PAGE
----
The first big storm of the season hit Turlock Friday morning, resulting in flooded streets and at least one downed tree.
Turlock received 1.57 inches of rain on Friday, with almost two-thirds of an inch falling in just two hours — during the height of the local morning rush hour between 8 a.m. and 9 a.m. Many drivers trying to make their way into work or dropping off kids at school ran into areas of flooding around town, including parts of Lander Avenue and N. Olive Avenue.
According to City of Turlock staff, the storm drain system was fully functional but the intensity of the storm caused the drain lines to be inundated and in some cases, started to back up. In some areas of town water came up over curbs, sidewalks and in a few cases also entered some parked vehicles houses.
The City of Turlock Municipal Services Department processed over 300 phone calls during the storm — including a call about a tree that fell over and smashed the back of a car near Marshall Street and Bell Street —and field crews from several departments were all out on the streets clearing storm grates and addressing specific areas where there was flooding.
City crews will continue to work through the weekend to clear up any remaining trouble spots before the next storm which is scheduled to reach the Turlock area on Sunday. The next rain event is forecast to be even more intense than Friday's storm with possible thunderstorms and wind gusts up to 21 mph, according to the National Weather Service.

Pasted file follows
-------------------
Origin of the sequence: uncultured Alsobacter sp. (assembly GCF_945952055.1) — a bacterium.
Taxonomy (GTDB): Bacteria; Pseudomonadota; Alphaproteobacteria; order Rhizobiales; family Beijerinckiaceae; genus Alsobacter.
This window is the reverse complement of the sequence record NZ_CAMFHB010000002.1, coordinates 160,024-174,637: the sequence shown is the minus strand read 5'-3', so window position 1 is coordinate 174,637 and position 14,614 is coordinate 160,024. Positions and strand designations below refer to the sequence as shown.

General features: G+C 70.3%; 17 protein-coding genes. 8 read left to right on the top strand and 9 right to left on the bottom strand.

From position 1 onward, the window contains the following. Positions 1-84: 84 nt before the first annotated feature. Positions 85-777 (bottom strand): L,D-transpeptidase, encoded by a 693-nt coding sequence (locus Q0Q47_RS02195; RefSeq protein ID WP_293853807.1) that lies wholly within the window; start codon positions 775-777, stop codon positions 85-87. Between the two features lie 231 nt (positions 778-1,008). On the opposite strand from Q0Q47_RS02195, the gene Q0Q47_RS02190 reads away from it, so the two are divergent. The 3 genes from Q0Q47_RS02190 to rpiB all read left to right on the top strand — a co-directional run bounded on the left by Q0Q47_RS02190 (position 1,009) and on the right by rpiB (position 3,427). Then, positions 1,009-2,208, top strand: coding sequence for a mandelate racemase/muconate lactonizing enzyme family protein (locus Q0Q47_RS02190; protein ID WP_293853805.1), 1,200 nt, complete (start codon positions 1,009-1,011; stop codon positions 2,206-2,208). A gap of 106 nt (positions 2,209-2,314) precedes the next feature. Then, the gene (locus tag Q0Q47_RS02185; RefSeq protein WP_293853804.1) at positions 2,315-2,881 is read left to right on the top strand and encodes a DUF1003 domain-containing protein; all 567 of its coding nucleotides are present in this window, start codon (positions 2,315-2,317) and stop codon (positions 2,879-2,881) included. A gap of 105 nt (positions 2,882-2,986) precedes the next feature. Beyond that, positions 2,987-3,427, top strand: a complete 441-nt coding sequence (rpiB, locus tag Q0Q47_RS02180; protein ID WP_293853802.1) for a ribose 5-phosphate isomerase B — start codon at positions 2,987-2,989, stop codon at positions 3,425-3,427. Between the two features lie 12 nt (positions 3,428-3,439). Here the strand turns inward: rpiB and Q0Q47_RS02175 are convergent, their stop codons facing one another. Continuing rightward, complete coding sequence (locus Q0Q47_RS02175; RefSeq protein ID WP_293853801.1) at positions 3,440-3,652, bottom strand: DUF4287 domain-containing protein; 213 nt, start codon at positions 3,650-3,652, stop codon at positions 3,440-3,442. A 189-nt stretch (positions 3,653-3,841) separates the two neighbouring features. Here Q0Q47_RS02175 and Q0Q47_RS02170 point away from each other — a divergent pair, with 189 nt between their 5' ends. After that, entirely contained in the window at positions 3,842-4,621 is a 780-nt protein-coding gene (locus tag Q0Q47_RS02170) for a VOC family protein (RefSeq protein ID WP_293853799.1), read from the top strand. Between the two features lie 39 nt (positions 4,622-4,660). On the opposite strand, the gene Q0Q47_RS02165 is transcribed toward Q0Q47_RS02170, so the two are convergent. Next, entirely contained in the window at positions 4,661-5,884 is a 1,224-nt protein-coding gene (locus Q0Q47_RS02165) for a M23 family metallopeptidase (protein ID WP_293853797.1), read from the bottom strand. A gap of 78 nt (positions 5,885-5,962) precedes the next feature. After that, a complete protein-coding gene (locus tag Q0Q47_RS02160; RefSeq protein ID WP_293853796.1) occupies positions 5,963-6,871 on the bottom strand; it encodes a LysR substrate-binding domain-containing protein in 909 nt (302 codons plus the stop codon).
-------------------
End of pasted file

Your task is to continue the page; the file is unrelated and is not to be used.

To minimize the impact of the storm, the City is encouraging residents to be prepared for local flooding and clear leaves from blocked storm grates and park cars in the driveway.
Sandbags are available for collection at the Turlock Water Quality Control Facility located at 901 South Walnut Road. They are free of charge.
"Our city staff have been working around the clock to relieve any flooding in our streets," said Mayor Gary Soiseth. "Turlock's drainage system is quite advanced when compared to surrounding cities, but we appreciate everyone's patience as it takes some time to drain. We have exceptional staff dedicated to clearing the roadways and I can't thank them enough for their hard work."
Caltrans urges caution when driving in rainy conditions. Wet-weather driving demands gentle use of all the main controls — steering, clutch, brake and accelerator — and a larger allowance for errors and emergencies.
Where water has flooded onto the road, Caltrans recommends driving very slowly and cautiously. Never drive through moving water if you can't see the ground through it: you and your car could be swept off the road.
When driving through a puddle of uncertain depth, go slow. If it's deeper than the bottom of your doors, turn around and find another route. Deep water can cause serious damage to a modern car's electrical system. If possible, Caltrans recommends staying off the road during heavy thunderstorms. Large flashes of lightning can temporarily blind and disorient drivers, and the accompanying high winds and heavy rain can create deadly driving conditions.